Placebo Effect Helps Repair Broken Heart, Study Says
Research conducted with 40 participants found that placebo is able to modify brain reactions in a positive way.
According to the researcher, this type of suffering is associated with a 20 times greater risk of depression. "In our study, we found that placebo can have significant effects on reducing the intensity of emotional pain." For decades, research has shown positive placebo results for various physical illnesses. Placebo is a fake drug with no active ingredients, and its success is based entirely on the patient's belief that it works. This is the first study to look at the impact of placebos on the emotional pain of loving rejection.
The research, published in the March Journal of Neuroscience, selected 40 volunteers who had been rejected by partners in the past six months. For the experiment, participants should take a photo of the ex, or ex, and also that of a friend of the same sex.
During a functional MRI, they would have to look at the photo of the ex and count as the had been the separation. Then the pictures of the friend were shown. In addition, the volunteers underwent a painful stimulus, a warm touch on the forearm.
The stimuli were repeated alternately, and in all cases they needed to say how they felt, on a scale of 1 (very poorly) to 5 (very well). According to the results, the regions of the brain activated by physical and emotional pain were the same.
In this way, the finding shows that a broken heart can actually cause physical pain. "Know that your pain is real - neurochemically real," commented Tor Wager, a professor of psychology and neuroscience.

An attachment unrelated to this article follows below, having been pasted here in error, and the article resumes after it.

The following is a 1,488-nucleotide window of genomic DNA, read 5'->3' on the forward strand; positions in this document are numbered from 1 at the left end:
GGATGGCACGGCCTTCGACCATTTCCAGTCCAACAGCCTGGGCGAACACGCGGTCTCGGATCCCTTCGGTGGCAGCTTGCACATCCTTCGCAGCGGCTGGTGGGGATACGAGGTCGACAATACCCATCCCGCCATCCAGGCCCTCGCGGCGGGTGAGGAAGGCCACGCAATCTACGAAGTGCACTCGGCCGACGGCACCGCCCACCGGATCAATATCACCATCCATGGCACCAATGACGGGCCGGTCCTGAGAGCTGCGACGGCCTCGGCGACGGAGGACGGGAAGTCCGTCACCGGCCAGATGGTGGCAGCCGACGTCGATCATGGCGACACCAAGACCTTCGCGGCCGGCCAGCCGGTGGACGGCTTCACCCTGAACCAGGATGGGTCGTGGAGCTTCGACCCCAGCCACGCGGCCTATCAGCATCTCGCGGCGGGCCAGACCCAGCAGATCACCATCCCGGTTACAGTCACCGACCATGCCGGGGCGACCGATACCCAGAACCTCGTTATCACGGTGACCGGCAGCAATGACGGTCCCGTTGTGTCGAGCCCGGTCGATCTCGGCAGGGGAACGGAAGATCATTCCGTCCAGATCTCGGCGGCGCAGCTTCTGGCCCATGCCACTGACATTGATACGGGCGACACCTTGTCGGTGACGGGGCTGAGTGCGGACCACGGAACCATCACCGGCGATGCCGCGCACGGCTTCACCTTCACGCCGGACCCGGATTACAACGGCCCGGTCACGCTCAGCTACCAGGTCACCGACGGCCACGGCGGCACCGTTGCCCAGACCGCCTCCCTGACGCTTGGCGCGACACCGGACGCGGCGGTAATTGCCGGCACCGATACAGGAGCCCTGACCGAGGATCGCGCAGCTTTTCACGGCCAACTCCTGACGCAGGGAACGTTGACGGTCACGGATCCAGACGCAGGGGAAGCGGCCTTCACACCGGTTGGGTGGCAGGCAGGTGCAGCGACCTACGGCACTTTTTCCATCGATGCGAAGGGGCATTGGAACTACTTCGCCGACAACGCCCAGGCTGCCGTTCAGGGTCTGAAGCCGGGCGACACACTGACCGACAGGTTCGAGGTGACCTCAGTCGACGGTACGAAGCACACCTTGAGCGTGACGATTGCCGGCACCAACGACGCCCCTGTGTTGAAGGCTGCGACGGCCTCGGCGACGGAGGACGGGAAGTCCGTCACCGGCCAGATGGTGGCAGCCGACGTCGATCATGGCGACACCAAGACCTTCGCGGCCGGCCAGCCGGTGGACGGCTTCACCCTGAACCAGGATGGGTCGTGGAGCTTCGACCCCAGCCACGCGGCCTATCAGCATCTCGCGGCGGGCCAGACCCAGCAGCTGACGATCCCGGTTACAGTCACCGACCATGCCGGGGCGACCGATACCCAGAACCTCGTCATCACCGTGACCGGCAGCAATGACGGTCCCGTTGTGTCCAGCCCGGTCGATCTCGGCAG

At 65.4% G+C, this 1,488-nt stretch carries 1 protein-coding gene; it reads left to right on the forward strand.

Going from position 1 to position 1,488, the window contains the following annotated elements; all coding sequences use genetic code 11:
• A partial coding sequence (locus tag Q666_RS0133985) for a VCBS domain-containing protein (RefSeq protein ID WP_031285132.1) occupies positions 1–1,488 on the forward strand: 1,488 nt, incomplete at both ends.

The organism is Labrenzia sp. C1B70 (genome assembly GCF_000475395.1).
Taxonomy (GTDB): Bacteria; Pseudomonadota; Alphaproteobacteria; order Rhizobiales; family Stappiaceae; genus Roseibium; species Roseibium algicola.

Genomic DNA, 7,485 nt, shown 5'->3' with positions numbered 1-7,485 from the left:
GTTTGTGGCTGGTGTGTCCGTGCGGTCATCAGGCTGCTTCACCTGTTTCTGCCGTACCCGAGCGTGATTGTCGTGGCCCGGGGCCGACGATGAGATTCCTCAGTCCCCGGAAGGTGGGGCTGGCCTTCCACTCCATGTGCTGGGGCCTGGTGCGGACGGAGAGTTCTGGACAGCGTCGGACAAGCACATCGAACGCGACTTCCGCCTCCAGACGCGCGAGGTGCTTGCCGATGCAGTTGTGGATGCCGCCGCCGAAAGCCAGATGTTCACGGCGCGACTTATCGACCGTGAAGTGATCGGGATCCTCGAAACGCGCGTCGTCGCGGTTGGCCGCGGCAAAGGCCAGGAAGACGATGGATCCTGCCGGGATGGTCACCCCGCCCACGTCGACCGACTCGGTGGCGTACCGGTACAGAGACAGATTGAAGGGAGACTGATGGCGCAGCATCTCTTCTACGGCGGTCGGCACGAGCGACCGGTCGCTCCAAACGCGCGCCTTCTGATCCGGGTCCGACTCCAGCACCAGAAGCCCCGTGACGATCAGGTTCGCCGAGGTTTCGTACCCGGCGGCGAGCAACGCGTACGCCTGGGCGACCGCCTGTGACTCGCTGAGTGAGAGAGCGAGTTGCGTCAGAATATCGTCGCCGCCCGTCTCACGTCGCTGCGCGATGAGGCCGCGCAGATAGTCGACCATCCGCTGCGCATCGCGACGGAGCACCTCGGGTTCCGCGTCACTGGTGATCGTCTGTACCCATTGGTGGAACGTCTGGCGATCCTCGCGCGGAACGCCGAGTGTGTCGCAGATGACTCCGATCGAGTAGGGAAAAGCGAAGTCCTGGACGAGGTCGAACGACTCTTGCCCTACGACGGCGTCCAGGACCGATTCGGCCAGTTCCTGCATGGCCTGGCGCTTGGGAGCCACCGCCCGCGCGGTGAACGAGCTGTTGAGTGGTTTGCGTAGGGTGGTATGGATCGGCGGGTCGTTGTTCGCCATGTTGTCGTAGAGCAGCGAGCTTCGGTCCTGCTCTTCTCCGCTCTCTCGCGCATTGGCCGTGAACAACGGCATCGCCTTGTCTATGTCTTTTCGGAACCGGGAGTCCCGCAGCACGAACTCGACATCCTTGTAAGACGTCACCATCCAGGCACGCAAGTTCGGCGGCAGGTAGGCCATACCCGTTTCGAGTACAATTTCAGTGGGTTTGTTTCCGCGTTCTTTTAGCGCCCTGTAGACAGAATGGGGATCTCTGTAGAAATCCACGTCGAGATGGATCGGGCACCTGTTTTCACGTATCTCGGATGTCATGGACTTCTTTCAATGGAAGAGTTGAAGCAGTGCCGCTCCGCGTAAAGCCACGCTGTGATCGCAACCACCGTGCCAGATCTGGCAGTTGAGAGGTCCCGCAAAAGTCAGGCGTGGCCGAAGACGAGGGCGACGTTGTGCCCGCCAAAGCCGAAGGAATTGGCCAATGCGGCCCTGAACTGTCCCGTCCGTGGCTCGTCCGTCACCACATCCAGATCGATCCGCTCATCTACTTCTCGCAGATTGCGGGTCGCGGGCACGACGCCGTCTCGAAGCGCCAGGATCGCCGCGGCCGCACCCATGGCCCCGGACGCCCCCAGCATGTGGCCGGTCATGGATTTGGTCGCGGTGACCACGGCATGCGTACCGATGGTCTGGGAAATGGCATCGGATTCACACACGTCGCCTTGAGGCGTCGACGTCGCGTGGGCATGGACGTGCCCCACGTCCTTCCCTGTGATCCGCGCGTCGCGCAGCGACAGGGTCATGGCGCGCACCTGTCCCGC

All participants then had to use a nasal spray. For half of the group, the researchers said it was just a saline solution. Already for another half, it was said that it was a powerful analgesic to combat emotional pain.
Back to the resonance, they went back to seeing the ex pictures and, again, they underwent painful stimulation on the arm. The group that received the so-called analgesic (placebo) did not only feel less physical pain, but acknowledged to be better emotionally, and the brain's response changed.
The analyzes showed that the areas involved in the modulation of emotions and substances increased activity, while the area associated with pain became weaker. "Just the fact that you're doing something for yourself or something that gives you hope can have a positive impact," said Tor Wager.
Unsatisfied people are constantly in search of something, but not for their desire for growth and the will to make new dreams, but for feeling that they are not complete. they look for what they do not have in a compulsive way, sometimes they just want something different from what they already have, only to be able to escape from what bothers them: the present moment and the reality they are living.
The study authors, Meredith Coles and Jacob Note, reveal that difficulty sleeping is often linked to other problems such as depression, anxiety and other disorders. This type of person is also defined as someone who ends up having many worries about the future and keeps suffering from the past. The work was done with 100 volunteers, all of whom entered into adulthood not long ago.